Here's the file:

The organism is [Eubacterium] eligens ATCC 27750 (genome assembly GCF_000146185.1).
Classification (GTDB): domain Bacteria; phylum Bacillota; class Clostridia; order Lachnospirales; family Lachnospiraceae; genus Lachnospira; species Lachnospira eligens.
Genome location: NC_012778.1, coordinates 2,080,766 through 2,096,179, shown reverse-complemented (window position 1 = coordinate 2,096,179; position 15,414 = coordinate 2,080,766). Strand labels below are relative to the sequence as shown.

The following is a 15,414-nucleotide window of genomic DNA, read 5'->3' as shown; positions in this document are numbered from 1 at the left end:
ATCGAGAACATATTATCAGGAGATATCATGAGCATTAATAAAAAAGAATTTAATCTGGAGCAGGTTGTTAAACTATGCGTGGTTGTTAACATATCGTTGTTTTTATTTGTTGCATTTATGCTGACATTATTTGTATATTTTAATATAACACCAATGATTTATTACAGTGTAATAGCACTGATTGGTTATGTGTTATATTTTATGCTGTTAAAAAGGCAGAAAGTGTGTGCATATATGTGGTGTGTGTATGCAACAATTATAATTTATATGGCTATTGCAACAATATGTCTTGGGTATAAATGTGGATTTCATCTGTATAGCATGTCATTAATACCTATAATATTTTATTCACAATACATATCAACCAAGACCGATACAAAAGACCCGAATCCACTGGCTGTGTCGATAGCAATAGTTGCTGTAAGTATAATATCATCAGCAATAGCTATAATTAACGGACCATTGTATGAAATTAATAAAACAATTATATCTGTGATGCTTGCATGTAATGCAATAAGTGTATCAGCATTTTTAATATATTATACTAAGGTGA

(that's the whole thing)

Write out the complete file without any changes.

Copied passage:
The organism is [Eubacterium] eligens ATCC 27750 (genome assembly GCF_000146185.1).
Classification (GTDB): domain Bacteria; phylum Bacillota; class Clostridia; order Lachnospirales; family Lachnospiraceae; genus Lachnospira; species Lachnospira eligens.
Genome location: NC_012778.1, coordinates 2,080,766 through 2,096,179, shown reverse-complemented (window position 1 = coordinate 2,096,179; position 15,414 = coordinate 2,080,766). Strand labels below are relative to the sequence as shown.

The following is a 15,414-nucleotide window of genomic DNA, read 5'->3' as shown; positions in this document are numbered from 1 at the left end:
ATCGAGAACATATTATCAGGAGATATCATGAGCATTAATAAAAAAGAATTTAATCTGGAGCAGGTTGTTAAACTATGCGTGGTTGTTAACATATCGTTGTTTTTATTTGTTGCATTTATGCTGACATTATTTGTATATTTTAATATAACACCAATGATTTATTACAGTGTAATAGCACTGATTGGTTATGTGTTATATTTTATGCTGTTAAAAAGGCAGAAAGTGTGTGCATATATGTGGTGTGTGTATGCAACAATTATAATTTATATGGCTATTGCAACAATATGTCTTGGGTATAAATGTGGATTTCATCTGTATAGCATGTCATTAATACCTATAATATTTTATTCACAATACATATCAACCAAGACCGATACAAAAGACCCGAATCCACTGGCTGTGTCGATAGCAATAGTTGCTGTAAGTATAATATCATCAGCAATAGCTATAATTAACGGACCATTGTATGAAATTAATAAAACAATTATATCTGTGATGCTTGCATGTAATGCAATAAGTGTATCAGCATTTTTAATATATTATACTAAGGTGA